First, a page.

At first glance, one might be surprised to know that Chris Berry has sold more than 1 million albums in Africa, but
appearances can be deceiving.
Berry's musical roots trace back to the ghettos of Zimbabwe, where he lived for 10 years studying the mbira, a thumb
piano with 29 keys, and immersing himself in the ancient rhythms of the Shona, the indigenous people of the region.
After losing most of his band to HIV/AIDS and Zimbabwe's brutal regime, Berry narrowly escaped the country in 2000. He
returned to his native U.S. and kept the music alive first with his band Panjea and now the more danceable CB-3. Berry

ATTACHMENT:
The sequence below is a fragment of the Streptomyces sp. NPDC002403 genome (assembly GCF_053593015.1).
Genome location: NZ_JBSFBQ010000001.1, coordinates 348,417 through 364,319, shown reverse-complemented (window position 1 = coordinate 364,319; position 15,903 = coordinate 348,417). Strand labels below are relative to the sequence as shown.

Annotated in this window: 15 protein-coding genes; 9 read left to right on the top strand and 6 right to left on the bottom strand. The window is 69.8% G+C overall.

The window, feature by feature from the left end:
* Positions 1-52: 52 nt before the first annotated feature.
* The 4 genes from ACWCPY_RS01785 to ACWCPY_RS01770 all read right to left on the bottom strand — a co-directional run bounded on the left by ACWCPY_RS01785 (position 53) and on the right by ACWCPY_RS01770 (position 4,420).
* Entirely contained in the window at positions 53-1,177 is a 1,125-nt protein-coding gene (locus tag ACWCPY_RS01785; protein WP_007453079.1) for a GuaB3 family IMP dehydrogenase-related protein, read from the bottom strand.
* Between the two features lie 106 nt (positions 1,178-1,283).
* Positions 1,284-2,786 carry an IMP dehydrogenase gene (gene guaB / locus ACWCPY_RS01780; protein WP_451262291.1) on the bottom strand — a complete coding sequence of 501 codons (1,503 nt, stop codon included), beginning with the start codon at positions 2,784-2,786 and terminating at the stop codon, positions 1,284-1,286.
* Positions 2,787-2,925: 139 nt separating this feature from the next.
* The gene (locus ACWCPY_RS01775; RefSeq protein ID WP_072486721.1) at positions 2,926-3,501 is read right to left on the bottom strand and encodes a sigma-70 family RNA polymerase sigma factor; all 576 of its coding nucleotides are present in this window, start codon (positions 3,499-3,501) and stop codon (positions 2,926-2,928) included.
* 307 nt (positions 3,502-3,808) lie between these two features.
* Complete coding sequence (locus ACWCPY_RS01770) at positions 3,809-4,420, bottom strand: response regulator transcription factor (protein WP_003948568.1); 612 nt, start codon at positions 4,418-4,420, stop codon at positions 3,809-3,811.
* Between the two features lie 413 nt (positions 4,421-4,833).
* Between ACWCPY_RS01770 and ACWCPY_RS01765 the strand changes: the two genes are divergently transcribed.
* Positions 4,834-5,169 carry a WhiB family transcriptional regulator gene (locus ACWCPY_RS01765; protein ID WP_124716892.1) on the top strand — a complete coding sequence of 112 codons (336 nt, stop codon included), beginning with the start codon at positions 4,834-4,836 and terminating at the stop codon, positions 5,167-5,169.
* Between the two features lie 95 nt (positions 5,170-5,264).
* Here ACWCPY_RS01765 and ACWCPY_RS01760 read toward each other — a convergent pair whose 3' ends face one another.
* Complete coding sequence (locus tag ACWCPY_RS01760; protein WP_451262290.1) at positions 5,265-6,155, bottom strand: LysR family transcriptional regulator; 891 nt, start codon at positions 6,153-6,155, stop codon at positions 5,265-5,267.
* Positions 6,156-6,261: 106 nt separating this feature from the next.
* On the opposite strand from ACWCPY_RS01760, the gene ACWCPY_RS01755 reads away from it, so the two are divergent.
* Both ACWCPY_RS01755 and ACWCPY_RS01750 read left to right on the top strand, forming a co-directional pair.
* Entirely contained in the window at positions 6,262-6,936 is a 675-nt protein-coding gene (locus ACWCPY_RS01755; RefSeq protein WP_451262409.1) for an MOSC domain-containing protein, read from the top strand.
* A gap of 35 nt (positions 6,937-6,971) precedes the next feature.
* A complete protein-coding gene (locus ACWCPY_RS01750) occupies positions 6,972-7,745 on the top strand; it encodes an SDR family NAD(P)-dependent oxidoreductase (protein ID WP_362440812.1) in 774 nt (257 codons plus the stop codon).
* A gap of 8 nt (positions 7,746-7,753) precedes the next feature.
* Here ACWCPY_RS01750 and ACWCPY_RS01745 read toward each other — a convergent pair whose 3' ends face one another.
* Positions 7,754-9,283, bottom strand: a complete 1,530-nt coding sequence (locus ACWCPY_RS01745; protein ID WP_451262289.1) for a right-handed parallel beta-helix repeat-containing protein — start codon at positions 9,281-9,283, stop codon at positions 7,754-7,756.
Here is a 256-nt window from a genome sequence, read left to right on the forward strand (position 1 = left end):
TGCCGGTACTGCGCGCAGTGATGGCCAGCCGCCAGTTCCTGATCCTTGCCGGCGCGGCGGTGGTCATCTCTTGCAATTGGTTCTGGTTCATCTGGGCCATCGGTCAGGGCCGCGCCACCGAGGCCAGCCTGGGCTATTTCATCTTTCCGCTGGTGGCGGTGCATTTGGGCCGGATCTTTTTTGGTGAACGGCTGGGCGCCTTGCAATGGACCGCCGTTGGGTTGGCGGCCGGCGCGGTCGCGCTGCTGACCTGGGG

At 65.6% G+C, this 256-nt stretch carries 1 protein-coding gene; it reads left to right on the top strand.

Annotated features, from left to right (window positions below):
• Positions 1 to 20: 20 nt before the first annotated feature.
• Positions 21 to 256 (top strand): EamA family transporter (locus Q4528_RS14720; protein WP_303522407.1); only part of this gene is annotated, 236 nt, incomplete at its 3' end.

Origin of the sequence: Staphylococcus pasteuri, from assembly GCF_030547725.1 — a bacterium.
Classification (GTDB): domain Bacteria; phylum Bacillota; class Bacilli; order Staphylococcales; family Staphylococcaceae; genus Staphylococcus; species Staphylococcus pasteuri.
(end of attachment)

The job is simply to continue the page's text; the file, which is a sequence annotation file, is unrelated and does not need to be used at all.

was honored in Africa as the first non-Zimbabwean to receive the title of Gwenaymbira" or one whose music summons the
CB-3 fuses Berry's African musical roots with dance-hall reggae and funk with drummer Aaron Johnston and bassist Jesse
Murphy of Brazilian Girls fame providing the rhythm. Murphy also played with John Scofield's Uberjam.
Berry's electric mbira, which he developed, is the only instrument of its kind and produces the distinctive sound that
characterizes CB-3's music.
CB-3 offers a mix of the modern and the ancient, with traditional African rhythms resonating through the contemporary
effects and heavy electronics.
The trio often invites guests to join CB-3 onstage. For much of the Colorado leg of CB-3's current tour, including
tonight's show, Michael Kang, mandolinist for String Cheese Incident, will sit in with the band.